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Why you shouldn’t compare your child with others

By Ijeoma Thomas-Odia
11 February 2023   |   3:32 am
COMPARING your child with his/her sibling, his/her classmates or someone you seem to admire impacts negatively.

African American sister and brother quarreling. Preteen girl showing tongue to younger boy. Two little children lying in bed closeup portrait. Bad mood, negative emotion, upbringing and family concept

Comparing your child with his/her sibling, his/her classmates or someone you seem to admire impacts negatively. This subjects your child to damages that will generally affect his/her self-esteem and make him/her feel inadequate. Parents should understand that every child is unique and should be treated individually.

No one likes to be constantly compared to others. Low self-esteem issues usually have their root in childhood. So, don’t make your child feel that he/she is inferior to others. You don’t want him/her to feel conceited neither do you want him/her to feel worthless.

Each child is an individual and has his/her own talents and interests. Why does it matter if one child is musical and another isn’t? The non-musical child may be good at sports or may love reading. Let both develop their interests and abilities. They should not feel that they have to be more like a sibling or your friend’s child.

Direct comparisons can make children feel very resentful. When it’s made clear to them that they are not as good as a sibling at something, they not only feel bitter towards you but also towards the sibling. Hence, you shouldn’t foster antagonism between your children.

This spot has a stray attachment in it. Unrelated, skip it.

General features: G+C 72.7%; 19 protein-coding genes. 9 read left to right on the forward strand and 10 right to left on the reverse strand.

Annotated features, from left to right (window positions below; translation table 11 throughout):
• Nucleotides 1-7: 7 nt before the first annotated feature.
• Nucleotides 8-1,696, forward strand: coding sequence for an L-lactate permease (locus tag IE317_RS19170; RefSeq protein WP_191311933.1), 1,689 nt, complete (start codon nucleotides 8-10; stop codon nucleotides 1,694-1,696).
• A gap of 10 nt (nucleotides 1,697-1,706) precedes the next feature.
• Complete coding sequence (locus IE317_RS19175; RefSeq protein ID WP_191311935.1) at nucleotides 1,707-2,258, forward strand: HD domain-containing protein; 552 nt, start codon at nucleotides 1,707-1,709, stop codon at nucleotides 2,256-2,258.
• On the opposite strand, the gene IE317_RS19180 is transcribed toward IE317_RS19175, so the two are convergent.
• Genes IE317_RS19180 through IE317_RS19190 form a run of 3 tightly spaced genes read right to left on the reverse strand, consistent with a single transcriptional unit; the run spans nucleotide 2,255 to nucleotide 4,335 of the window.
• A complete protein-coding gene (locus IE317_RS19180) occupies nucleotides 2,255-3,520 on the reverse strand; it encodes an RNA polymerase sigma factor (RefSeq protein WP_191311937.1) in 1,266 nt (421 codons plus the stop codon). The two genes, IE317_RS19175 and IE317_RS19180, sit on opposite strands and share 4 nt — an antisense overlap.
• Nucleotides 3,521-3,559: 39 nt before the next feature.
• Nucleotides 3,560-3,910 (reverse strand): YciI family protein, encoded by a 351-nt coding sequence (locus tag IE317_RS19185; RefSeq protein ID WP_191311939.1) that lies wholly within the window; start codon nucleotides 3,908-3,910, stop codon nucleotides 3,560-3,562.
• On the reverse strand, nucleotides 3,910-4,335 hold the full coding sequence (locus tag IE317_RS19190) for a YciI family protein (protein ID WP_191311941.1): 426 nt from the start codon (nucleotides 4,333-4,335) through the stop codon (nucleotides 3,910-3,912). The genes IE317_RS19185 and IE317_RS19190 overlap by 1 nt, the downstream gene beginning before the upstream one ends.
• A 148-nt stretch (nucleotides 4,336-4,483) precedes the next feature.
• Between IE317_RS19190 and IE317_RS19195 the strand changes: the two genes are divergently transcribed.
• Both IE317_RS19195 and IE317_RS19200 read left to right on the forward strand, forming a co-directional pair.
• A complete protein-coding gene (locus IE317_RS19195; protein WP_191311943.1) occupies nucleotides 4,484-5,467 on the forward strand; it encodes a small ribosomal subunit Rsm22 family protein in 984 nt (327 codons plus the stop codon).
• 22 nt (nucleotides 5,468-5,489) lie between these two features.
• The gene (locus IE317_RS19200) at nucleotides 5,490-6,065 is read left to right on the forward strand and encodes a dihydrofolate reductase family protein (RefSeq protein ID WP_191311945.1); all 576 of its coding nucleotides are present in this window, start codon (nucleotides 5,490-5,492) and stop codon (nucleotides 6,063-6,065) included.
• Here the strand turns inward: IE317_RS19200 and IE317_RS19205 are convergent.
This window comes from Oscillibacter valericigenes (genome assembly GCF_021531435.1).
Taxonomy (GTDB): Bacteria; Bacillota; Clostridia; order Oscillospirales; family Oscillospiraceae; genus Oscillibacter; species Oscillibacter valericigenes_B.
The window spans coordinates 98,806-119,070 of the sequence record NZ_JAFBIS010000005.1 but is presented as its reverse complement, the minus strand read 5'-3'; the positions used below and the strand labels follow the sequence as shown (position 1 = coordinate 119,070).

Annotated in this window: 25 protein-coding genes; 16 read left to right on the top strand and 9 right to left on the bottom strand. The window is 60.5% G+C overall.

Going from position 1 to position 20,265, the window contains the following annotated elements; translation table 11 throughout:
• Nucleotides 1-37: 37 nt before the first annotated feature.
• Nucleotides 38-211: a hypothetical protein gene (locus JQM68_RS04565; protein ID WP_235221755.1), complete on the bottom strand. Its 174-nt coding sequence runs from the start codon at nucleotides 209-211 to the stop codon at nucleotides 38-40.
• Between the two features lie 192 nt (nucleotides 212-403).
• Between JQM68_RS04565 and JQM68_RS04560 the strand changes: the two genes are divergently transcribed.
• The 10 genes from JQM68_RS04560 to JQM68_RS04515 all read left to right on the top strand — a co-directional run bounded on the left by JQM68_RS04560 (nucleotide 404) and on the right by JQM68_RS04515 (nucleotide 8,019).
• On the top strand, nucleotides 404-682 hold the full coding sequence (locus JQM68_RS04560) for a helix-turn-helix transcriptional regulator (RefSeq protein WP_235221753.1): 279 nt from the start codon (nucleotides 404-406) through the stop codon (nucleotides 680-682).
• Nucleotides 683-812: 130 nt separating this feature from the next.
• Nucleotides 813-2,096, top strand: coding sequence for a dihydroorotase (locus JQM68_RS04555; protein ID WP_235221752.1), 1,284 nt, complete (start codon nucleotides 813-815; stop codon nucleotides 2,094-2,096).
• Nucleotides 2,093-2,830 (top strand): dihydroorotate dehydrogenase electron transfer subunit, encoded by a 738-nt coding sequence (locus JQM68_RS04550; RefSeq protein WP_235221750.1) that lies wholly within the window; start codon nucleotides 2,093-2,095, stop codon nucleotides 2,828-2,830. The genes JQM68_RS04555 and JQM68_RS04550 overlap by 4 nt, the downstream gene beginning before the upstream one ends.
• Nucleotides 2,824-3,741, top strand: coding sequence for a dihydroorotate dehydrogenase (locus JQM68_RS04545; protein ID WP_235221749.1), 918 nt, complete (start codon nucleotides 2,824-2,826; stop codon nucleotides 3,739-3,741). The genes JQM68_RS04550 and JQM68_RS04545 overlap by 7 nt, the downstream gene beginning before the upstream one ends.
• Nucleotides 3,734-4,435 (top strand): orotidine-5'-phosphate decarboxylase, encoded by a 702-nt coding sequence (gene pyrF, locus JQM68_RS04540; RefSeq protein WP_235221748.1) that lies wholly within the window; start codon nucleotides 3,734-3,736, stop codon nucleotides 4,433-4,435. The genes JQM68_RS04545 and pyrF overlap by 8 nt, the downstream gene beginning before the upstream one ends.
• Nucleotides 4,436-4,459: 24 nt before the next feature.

However, you may be surprised at how long the memories of comparisons can stay with a child. Long after you have forgotten saying ‘why can’t you be more like your brother?’ your child will remember being made to feel that he/she wasn’t good enough for you. The message soon sinks in even if you didn’t intend that he/she should feel that way. And it hangs around for a long time.

As a parent, you also risks creating a self-fulfilling prophecy. Over time your child will absorb the message that he/she is not good enough and start to believe it. Why bother trying if he/she is not going to succeed? And so that’s precisely what happens. The child is effectively set up to fail.

Remember that childhood isn’t a race to the top; children develop at their own pace. Yet parents often worry because their child isn’t walking at the same age that their friend’s child is or has a much smaller vocabulary. There isn’t a set timetable for a child’s development, so don’t worry about when your child reaches his/her milestones. He/she will do things in his/her own good time.

It’s also wise not to compare your child too positively to others. You don’t want your child growing up thinking he/she is superior. Ensure you praise his/her good deeds, but you have to be wary of constantly telling him/her that he/she is much better than others. You will cause damage if you continuously do this.

Parenthood isn’t a competition, and you don’t have to show other parents how much better your child is or worry that other children are doing better than your own. Encourage your child to believe in him/herself, discover his abilities and be his own competition.

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